Unfortunately, that’s not what Lydiard intended and it’s not what recent developments in training science have found to be ideal.
A new way to think about base training
In reality, Lydiard’s base training phase included two workouts.
The first was a fartlek workout, which ranged anywhere from 30 seconds to 5 minutes of harder running with a long recovery between each repeat. The pace of the repeats was anywhere from 5k to half marathon pace, depending on the length of the repeat and the recovery between. The effort was designed to be moderate and run by feel rather than pace. Lydiard was a big proponent of running by feel, a concept absent in training these days thanks to GPS tracking devices.
The goal of the workout wasn’t to run hard – in fact, Lydiard discouraged against running hard enough to accumulate lactic acid. Rather, these sessions were meant to “turn the legs over” and provide a change of pace. It may seem like semantics, but there is a difference between this type of workout and what we usually think of as speed work (which is running VO2max intervals and running as hard as you can).
Lydiard’s fartleks help maintain efficiency by stimulating the central nervous system and activating more slow twitch muscle fibers. More importantly, they help reduce injury by gradually introducing speed into a training schedule. Many runners get hurt when they try to run at speeds their muscles, tendons and ligaments aren’t ready for. These base phase fartleks help prepare those muscles for the harder workouts after the base phase.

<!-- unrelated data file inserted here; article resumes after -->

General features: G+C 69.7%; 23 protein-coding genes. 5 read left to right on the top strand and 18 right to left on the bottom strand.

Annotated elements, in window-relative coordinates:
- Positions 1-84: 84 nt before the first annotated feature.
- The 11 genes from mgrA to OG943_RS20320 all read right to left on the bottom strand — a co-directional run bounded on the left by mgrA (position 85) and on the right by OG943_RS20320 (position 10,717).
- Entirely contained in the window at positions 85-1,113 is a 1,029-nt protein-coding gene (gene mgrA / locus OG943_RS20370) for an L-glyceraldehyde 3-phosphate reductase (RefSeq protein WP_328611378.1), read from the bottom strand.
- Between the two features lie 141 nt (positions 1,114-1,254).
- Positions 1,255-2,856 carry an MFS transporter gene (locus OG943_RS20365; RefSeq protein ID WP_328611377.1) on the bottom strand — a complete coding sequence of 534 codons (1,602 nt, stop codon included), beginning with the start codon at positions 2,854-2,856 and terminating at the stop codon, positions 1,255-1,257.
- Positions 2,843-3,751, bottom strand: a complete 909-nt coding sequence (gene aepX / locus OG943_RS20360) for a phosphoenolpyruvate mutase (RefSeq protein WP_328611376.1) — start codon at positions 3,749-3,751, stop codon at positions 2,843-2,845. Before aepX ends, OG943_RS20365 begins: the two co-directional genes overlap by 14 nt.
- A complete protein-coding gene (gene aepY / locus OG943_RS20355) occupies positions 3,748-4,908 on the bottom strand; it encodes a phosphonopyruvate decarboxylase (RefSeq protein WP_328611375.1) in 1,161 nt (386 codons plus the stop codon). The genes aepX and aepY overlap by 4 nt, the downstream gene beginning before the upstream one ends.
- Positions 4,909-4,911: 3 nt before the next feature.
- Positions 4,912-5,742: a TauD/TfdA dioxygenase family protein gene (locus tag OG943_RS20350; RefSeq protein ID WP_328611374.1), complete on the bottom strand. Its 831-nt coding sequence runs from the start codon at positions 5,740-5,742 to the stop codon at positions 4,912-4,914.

The second workout staple in Lydiard’s plan was the steady state run. Like the fartlek, this steady state run was designed to be a moderate effort – not hard. From my understanding, Lydiard’s interpretation of steady state was current marathon pace (notice the subtle difference between goal or “dream” marathon pace).
While some of his star pupils eventually ran one hour steady states at marathon pace in their base training, Lydiard’s “run by feel” approach would probably suggest you start with 20 to 30 minutes at a little slower than marathon pace and slowly build as you get stronger.
Putting the new concept of base training into practice
When we examine this more modern and accurate view of base training, it’s apparent that the idea of base training as “lots of easy miles” is widely inaccurate. Each week for Lydiard’s most accomplished runners included a fartlek session, a steady state run, and a long run.
However, the most important concept is that none of these workouts were hard. Because they ran by feel and always trained to their current fitness, each workout for Lydiard’s athletes was a moderate effort. As such, you should tailor your workouts in the base phase to match your fitness level.
If you’re a beginner, perhaps you can start with just 30 seconds of running at 8k pace with three to four minutes jog rest as your first fartlek and your initial steady state might be just 20 minutes. If you’re a more advanced runner, you can build from there, but always keep in mind the goal of the workout – moderate effort.
Moreover, each workout helped stimulate a different system. The fartleks help improve turnover, efficiency and neuromuscular function. Steady state running improves your aerobic threshold. Long runs help build mitochondria, capillaries and myoglobin content. And of course, all those easy miles in-between help develop your aerobic endurance.
By working each energy system slightly in the base phase, you slowly build upon each component so that no particular energy system is left behind. You start at whatever fitness level you’re at and by the end of the training cycle, your aerobic development, speed, and threshold are at their maximum levels simultaneously, which leads to being in your best general fitness as you start the next phase in periodisation or begin race-specific training.
So, the next time you think about how you’re going to structure your base training phase, take a more modern approach and include a few fartleks and steady state runs. You’ll be a stronger, faster, and healthier runner for it.